Several thousand marched in the Bolivian capital La Paz on May Day, in a militant display that incessantly shattered the air with hurled firecrackers—and some much louder explosives that might have been dynamite. While the main Workers Central of Bolivia (COB) led at the front of the march, contingents ranged from indigenists to Trotskyists to anarchists, with varying degrees of support for (or dissent from) the left-nationalist Evo Morales government. (World War 4 Report on the scene in La Paz)
The march came this year amid mounting social conflicts across Bolivia—with protesters on both the left and the right launching road blockades, hunger strikes and other direct action.
In Cochabamba, factory workers are on hunger strike in protest of the 5% raise offered by the government. (Erbol, May 3) National police officers are also staging public hunger strikes in a salary dispute with the government—and have been joined in the action by some of their wives. (EFE, May 3)
In Sucre, the 13th national congress of the country’s main campesino organization, the Unitary Sindical Federation of the Peasant Workers of Bolivia (CSUTCB), briefly exploded into factional violence April 30, with dissidents accusing the ruling Movement to Socialism (MAS) of trying to seize control of the organization. (La Prensa, La Paz, April 30)
In El Alto, the sprawling working-class city on the plateau above La Paz, local residents have erected barricades on major thoroughfares to demand better services and the creation of a new administrative district for the fast-growing municipality. (La Razon, La Paz, April 30)
In Las Yungas region of La Paz department, campesinos shut down the highway at Caranavi village with roadblocks, paralyzing all traffic for days, to demand the government build a citrus processing plant for their communities. Talks are ongoing, but the blockades remain in place. (Erbol, May 3)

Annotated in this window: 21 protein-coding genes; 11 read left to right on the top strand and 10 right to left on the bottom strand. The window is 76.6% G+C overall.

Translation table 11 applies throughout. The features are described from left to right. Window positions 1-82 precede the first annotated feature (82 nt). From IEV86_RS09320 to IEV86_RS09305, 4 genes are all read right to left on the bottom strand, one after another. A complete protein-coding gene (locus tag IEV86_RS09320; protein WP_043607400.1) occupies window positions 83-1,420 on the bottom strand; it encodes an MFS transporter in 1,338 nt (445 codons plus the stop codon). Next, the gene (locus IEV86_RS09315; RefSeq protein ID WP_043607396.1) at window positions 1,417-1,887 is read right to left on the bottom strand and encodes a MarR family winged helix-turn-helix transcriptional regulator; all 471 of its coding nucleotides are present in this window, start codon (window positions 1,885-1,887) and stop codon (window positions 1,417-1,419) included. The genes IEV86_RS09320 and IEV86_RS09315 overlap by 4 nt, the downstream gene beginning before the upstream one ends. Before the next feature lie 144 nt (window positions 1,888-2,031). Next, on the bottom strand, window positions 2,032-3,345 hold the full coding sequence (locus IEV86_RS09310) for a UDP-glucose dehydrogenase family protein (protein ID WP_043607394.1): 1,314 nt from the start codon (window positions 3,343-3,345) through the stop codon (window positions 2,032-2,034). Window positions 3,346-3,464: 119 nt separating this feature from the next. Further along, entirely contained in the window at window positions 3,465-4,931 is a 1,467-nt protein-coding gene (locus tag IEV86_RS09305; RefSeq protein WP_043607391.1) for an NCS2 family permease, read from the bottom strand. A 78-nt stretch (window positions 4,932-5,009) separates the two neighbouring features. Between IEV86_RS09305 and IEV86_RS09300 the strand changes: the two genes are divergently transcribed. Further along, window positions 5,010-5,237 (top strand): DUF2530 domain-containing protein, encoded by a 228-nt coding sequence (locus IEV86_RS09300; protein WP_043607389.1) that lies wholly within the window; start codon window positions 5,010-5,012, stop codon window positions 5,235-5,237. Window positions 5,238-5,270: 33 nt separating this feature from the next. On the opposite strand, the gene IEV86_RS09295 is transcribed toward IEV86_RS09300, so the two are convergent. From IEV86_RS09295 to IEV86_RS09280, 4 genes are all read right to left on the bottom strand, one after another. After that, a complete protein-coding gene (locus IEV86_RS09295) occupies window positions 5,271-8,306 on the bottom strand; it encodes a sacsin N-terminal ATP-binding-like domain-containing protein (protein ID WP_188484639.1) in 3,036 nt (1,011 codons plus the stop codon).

In eastern Santa Cruz department, the “Sin Lote” squatter movement occupied a predio (private collective land-holding) controlled by sugar interests at San Aurelio. On the heels of violent repression of Santa Cruz squatters that sparked outrage several days earlier, this time police did not interfere. (El Deber, Santa Cruz, April 29)
Also in Santa Cruz department, pro-development residents at Puerto Suárez blocked the border with Brazil to demand that the government resolve its dispute withe India’s Jindal Steel and allow the controversial iron mining project at El Mutún to go ahead. (EFE, April 23)
On the right, opposition party supporters held hunger strikes, mock “crucifixions,” and a sustained public protest campaign over the assigning of seats in the new departmental assemblies following April elections, claiming that electoral authorities had unfairly favored MAS in the departments of La Paz, Chuquisaca, Cochabamba, Oruro, Potosí and Pando. In La Paz, opposition protesters repeatedly clashed with police, who responded with tear gas. (EFE, May 4, El Diario, La Paz, April 30; La Prensa, April 25)
See our last post on Bolivia.